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Cohan v. TMBC, LLC

United States District Court, M.D. Louisiana

May 17, 2019

HOWARD COHAN
v.
TMBC, LLC

          RULING AND ORDER

          BRIANA A. JACKSON UNITED STATES DISTRICT JUDGE.

         Before the Court are TMBC, LLC's Motions to Dismiss (Docs. 11, 16) Howard Cohan's disability-discrimination claims for lack of standing. For the reasons that follow, the Motions (Docs. 11, 16) are GRANTED.

         I. BACKGROUND

         This dispute arises from Cohan's cross-country treks testing compliance with the Americans with Disabilities Act (ADA). In this case, as in over 1, 600 others, he sues a business for violating Title III of the ADA.[1]

         Cohan alleges that he suffers from a qualified disability under the ADA. (Doc. 1 at ¶ 8). He alleges that he visited a Gonzales, Louisiana Cabela's store and "personally encountered architectural barriers" in the restrooms. (Id. at ¶ 18). He alleges that the "barriers" deny him "full and equal access to the goods and services" Cabela's offers non-disabled persons. (Id. at ¶ 17). These "barriers" include (1) improperly positioned toilet paper, soap, and paper towel dispensers; (2) grab bars of improper height; (3) mirrors of improper height; and (4) toilet seats of improper height. (Id. at ¶ 18).

         Cohan lives in Palm Beach County, Florida. (Id. at ¶ 3). But he alleges that he "would return" to the Cabela's store-over 800 miles away-if it modified its policies to accommodate his disability. (Id. at ¶ 10). He alleges that "he is deterred from returning" to the store because of the "barriers." (Id.). He sued the owner of the store, TMBC, for violating the ADA. (Id. at ¶¶ 11-24). He seeks declaratory and injunctive relief. (Id. at ¶¶ 25-31).

         TMBC moves to dismiss Cohan's claims under Federal Rule of Civil Procedure 12(b)(1) on the ground that Cohan fails to allege sufficient facts to support standing under Spokeo v. Robins, 136 S.Ct. 1540 (2016). (Docs. 11, 16). Cohan opposes. (Doc. 18).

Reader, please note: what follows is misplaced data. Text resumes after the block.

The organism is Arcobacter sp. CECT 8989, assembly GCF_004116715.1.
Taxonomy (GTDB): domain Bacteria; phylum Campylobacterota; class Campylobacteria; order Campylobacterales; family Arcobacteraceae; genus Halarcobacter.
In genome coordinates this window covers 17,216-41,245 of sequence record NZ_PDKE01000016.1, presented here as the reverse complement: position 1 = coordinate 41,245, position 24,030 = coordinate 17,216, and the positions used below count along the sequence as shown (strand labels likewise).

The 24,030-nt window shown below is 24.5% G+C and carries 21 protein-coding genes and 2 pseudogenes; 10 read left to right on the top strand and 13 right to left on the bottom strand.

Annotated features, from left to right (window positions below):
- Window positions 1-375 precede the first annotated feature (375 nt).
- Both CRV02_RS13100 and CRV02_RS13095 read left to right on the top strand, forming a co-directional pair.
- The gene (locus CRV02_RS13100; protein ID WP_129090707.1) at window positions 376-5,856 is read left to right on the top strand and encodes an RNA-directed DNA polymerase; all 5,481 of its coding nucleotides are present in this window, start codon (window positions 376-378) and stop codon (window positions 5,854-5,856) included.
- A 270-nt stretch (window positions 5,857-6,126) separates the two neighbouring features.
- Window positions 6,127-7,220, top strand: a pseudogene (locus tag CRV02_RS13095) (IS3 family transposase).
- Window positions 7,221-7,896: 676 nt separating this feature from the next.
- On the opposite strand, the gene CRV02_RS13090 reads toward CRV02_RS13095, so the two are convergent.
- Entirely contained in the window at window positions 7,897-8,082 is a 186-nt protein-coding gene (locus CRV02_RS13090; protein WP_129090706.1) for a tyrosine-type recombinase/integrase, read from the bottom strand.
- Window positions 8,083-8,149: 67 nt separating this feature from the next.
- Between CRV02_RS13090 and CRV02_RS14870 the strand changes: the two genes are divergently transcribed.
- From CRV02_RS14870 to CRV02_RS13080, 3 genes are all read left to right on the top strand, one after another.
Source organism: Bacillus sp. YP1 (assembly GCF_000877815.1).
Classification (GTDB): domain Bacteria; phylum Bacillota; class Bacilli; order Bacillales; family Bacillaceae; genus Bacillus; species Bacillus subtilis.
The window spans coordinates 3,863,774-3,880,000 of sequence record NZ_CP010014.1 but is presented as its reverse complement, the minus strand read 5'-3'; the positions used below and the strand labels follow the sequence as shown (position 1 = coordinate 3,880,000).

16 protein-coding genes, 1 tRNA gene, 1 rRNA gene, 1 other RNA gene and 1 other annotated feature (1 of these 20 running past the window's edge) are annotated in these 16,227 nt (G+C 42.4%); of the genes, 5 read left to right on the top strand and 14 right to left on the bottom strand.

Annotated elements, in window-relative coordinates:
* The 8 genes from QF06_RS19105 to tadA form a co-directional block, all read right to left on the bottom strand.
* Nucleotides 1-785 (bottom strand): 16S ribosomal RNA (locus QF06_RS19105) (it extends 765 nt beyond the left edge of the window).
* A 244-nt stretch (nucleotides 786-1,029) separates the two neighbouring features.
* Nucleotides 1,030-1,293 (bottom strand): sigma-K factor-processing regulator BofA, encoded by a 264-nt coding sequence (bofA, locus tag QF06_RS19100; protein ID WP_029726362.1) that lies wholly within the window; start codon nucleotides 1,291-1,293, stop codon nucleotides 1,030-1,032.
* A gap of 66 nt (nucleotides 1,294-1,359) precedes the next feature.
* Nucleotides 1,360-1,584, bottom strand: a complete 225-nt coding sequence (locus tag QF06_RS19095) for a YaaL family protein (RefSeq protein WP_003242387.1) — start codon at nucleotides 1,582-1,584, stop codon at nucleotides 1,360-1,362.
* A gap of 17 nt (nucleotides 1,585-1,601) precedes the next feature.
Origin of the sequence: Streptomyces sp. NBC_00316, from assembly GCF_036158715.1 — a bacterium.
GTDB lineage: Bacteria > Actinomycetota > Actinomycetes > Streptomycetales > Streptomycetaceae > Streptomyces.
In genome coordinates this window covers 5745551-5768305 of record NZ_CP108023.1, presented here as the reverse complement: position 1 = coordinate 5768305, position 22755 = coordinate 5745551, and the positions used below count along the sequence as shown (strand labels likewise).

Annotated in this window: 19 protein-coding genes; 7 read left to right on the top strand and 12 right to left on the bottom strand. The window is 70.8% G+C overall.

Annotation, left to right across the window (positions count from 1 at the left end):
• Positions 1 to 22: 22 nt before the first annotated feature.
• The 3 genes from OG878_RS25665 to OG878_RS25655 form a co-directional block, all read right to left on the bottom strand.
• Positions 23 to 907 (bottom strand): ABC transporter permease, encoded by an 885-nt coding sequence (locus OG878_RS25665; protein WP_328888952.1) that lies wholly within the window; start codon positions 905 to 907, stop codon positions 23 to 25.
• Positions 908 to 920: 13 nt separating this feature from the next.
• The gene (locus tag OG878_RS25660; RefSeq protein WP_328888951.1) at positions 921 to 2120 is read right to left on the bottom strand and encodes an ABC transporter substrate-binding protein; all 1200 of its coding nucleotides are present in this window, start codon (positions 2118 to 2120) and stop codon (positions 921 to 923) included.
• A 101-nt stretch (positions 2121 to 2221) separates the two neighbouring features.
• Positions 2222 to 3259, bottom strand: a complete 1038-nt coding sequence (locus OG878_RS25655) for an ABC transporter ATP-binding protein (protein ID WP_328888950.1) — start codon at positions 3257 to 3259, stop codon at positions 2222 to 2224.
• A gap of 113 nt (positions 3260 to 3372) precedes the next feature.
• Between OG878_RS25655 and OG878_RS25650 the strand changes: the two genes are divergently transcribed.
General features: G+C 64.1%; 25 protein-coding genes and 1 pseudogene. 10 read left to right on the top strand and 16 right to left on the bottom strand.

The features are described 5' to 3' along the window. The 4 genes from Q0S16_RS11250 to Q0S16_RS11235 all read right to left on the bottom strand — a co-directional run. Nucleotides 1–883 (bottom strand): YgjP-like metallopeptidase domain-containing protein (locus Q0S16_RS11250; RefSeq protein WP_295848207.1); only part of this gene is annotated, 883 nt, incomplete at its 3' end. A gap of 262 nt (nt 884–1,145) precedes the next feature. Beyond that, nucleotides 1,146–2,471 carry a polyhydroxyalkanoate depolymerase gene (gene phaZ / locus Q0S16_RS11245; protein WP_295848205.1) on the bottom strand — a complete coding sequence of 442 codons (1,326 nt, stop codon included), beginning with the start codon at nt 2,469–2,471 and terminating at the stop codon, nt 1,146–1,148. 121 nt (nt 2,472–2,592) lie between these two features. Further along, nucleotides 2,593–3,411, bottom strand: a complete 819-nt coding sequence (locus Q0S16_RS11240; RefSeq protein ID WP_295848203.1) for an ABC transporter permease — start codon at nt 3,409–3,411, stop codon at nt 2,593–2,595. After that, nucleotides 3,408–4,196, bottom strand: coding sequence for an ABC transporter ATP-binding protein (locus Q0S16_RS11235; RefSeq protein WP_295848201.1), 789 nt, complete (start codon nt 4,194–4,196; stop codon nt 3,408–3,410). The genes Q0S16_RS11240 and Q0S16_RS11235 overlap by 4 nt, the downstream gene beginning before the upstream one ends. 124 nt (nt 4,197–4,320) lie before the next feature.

II. LEGAL STANDARD

         This Court is a court of limited jurisdiction. See Kokkonen v. Guardian Life Ins. Co. of Am., 511 U.S. 375, 377 (1994). Because Cohan invokes that jurisdiction, he bears the burden of proving it. See Glass v. Paxton, 900 F.3d 233, 238 (5th Cir. 2018). In determining its jurisdiction, the Court may consider "(1) the complaint alone, (2) the complaint supplemented by undisputed facts evidenced in the record, or (3) the complaint supplemented by undisputed facts plus the [C]ourt's resolution of disputed facts." Carroll v. Abide, 788 F.3d 502, 504 (5th Cir. 2015) (citation omitted).

         III. DISCUSSION

         The Court's jurisdiction extends only to "cases" and "controversies." U.S. CONST, art. Ill. § 2. Standing is part of the case-or-controversy requirement and is "determined as of the commencement of suit[.]" Lujan v. Defenders of Wildlife, 504 U.S. 555, 560 (1992). To establish standing, Cohan must "clearly allege" three elements: (1) he suffered an injury-in-fact, (2) that is fairly traceable to TMBC's challenged conduct, and (3) that is likely to be redressed by a favorable decision. See Spokeo, 136 S.Ct. at 1548.

         Injury-in-fact is the "first and foremost" of these elements. Steel Co. v. Citizens for Better Environment, 523 U.S. 83, 103 (1998). To establish injury-in-fact, Cohan must allege that he "suffered 'an invasion of a legally protected interest' that is 'concrete and particularized' and 'actual or imminent, not conjectural or hypothetical."' Spokeo, 136 S.Ct. at 1548 (quoting Lujan, 504 U.S. at 560).

         Because Cohan seeks equitable relief, "he must also show that 'there is a real and immediate threat of repeated injury.'" Deutsch v. Annis Ent., Inc., 882 F.3d 169, 173 (5th Cir. 2018) (per curiam) (quoting City of Los Angeles v. Lyons, 461 U.S. 95, 102 (1983)).[2] A past injury will not do. See Lyons, 461 U.S. at 111.

         Cohan fails to "clearly allege" facts sufficient to show standing. SeeSpokeo, 136 S.Ct. at 1548. He alleges no facts showing a "real and immediate threat of repeated injury." Deutsch, 882 F.3d at 173. His vague allegation that "he is deterred from returning" to the store because of "barriers" is not the type of future-injury allegation that suffices. See id (citing Frame v. City of Arlington,657 F.3d 215, 235-36 (5th Cir. 2011) (en banc)).[3] It is instead the type of "some day" allegation that, "without any ...


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